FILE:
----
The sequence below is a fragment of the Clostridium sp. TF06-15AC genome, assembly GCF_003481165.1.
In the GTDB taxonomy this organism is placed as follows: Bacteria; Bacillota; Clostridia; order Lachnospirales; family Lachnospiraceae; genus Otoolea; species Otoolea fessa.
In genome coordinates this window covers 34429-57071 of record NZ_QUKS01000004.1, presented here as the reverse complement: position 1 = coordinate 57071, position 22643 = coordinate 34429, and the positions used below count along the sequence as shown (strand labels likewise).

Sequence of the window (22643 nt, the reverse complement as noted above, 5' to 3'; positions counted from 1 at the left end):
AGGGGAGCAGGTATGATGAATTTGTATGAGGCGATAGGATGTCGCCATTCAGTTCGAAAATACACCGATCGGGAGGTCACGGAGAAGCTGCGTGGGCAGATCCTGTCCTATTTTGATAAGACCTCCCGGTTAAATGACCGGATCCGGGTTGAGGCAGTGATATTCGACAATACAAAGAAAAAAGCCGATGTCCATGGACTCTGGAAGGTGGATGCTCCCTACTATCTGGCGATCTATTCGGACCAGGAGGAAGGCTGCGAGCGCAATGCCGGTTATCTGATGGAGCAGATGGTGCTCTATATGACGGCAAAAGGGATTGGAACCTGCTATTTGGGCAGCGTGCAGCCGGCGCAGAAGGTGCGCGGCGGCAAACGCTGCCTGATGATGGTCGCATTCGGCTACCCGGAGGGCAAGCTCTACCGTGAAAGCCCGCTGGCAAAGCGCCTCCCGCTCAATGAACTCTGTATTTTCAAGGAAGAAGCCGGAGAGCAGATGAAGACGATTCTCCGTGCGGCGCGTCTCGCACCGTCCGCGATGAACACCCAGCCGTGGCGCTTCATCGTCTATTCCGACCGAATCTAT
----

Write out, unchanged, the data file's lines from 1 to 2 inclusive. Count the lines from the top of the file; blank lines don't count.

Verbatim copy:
The sequence below is a fragment of the Clostridium sp. TF06-15AC genome, assembly GCF_003481165.1.
In the GTDB taxonomy this organism is placed as follows: Bacteria; Bacillota; Clostridia; order Lachnospirales; family Lachnospiraceae; genus Otoolea; species Otoolea fessa.